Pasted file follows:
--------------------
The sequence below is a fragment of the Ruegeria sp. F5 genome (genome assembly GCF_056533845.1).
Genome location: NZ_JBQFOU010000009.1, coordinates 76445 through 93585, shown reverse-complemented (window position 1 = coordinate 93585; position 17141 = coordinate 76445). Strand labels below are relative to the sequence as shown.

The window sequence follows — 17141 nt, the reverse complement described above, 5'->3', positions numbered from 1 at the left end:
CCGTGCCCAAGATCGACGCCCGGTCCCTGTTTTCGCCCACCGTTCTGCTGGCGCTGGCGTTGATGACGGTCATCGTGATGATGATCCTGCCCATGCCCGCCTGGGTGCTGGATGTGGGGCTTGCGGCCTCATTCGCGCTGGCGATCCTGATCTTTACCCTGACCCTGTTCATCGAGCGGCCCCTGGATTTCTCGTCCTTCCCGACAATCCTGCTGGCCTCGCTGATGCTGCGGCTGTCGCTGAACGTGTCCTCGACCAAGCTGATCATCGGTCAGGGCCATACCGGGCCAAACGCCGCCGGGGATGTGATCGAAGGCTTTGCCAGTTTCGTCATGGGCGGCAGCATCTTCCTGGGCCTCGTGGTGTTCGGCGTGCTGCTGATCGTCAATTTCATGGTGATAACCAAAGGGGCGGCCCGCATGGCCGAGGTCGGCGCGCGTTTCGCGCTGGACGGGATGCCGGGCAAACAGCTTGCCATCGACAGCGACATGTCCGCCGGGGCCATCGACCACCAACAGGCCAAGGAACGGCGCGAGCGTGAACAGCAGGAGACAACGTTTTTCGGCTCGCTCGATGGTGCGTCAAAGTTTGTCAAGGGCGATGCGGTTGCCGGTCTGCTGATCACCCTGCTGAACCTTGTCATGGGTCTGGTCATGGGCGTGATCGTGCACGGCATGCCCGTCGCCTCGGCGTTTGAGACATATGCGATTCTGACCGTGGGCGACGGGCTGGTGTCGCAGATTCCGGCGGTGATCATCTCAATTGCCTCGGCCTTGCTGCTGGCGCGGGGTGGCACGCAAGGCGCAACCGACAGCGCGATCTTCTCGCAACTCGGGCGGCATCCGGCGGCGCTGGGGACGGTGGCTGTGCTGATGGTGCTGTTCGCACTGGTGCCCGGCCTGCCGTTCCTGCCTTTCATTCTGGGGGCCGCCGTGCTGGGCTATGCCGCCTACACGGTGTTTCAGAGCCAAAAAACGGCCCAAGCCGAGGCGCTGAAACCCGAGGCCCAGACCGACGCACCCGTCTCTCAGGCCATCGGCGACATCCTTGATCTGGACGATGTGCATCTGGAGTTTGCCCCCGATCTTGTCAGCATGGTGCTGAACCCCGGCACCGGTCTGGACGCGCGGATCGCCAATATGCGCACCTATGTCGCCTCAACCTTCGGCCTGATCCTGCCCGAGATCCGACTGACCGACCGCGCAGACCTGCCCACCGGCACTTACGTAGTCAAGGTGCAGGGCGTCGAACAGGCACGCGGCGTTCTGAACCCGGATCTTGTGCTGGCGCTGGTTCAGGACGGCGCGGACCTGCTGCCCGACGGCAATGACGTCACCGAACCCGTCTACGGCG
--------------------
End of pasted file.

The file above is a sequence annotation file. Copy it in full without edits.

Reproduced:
The sequence below is a fragment of the Ruegeria sp. F5 genome (genome assembly GCF_056533845.1).
Genome location: NZ_JBQFOU010000009.1, coordinates 76445 through 93585, shown reverse-complemented (window position 1 = coordinate 93585; position 17141 = coordinate 76445). Strand labels below are relative to the sequence as shown.

The window sequence follows — 17141 nt, the reverse complement described above, 5'->3', positions numbered from 1 at the left end:
CCGTGCCCAAGATCGACGCCCGGTCCCTGTTTTCGCCCACCGTTCTGCTGGCGCTGGCGTTGATGACGGTCATCGTGATGATGATCCTGCCCATGCCCGCCTGGGTGCTGGATGTGGGGCTTGCGGCCTCATTCGCGCTGGCGATCCTGATCTTTACCCTGACCCTGTTCATCGAGCGGCCCCTGGATTTCTCGTCCTTCCCGACAATCCTGCTGGCCTCGCTGATGCTGCGGCTGTCGCTGAACGTGTCCTCGACCAAGCTGATCATCGGTCAGGGCCATACCGGGCCAAACGCCGCCGGGGATGTGATCGAAGGCTTTGCCAGTTTCGTCATGGGCGGCAGCATCTTCCTGGGCCTCGTGGTGTTCGGCGTGCTGCTGATCGTCAATTTCATGGTGATAACCAAAGGGGCGGCCCGCATGGCCGAGGTCGGCGCGCGTTTCGCGCTGGACGGGATGCCGGGCAAACAGCTTGCCATCGACAGCGACATGTCCGCCGGGGCCATCGACCACCAACAGGCCAAGGAACGGCGCGAGCGTGAACAGCAGGAGACAACGTTTTTCGGCTCGCTCGATGGTGCGTCAAAGTTTGTCAAGGGCGATGCGGTTGCCGGTCTGCTGATCACCCTGCTGAACCTTGTCATGGGTCTGGTCATGGGCGTGATCGTGCACGGCATGCCCGTCGCCTCGGCGTTTGAGACATATGCGATTCTGACCGTGGGCGACGGGCTGGTGTCGCAGATTCCGGCGGTGATCATCTCAATTGCCTCGGCCTTGCTGCTGGCGCGGGGTGGCACGCAAGGCGCAACCGACAGCGCGATCTTCTCGCAACTCGGGCGGCATCCGGCGGCGCTGGGGACGGTGGCTGTGCTGATGGTGCTGTTCGCACTGGTGCCCGGCCTGCCGTTCCTGCCTTTCATTCTGGGGGCCGCCGTGCTGGGCTATGCCGCCTACACGGTGTTTCAGAGCCAAAAAACGGCCCAAGCCGAGGCGCTGAAACCCGAGGCCCAGACCGACGCACCCGTCTCTCAGGCCATCGGCGACATCCTTGATCTGGACGATGTGCATCTGGAGTTTGCCCCCGATCTTGTCAGCATGGTGCTGAACCCCGGCACCGGTCTGGACGCGCGGATCGCCAATATGCGCACCTATGTCGCCTCAACCTTCGGCCTGATCCTGCCCGAGATCCGACTGACCGACCGCGCAGACCTGCCCACCGGCACTTACGTAGTCAAGGTGCAGGGCGTCGAACAGGCACGCGGCGTTCTGAACCCGGATCTTGTGCTGGCGCTGGTTCAGGACGGCGCGGACCTGCTGCCCGACGGCAATGACGTCACCGAACCCGTCTACGGCG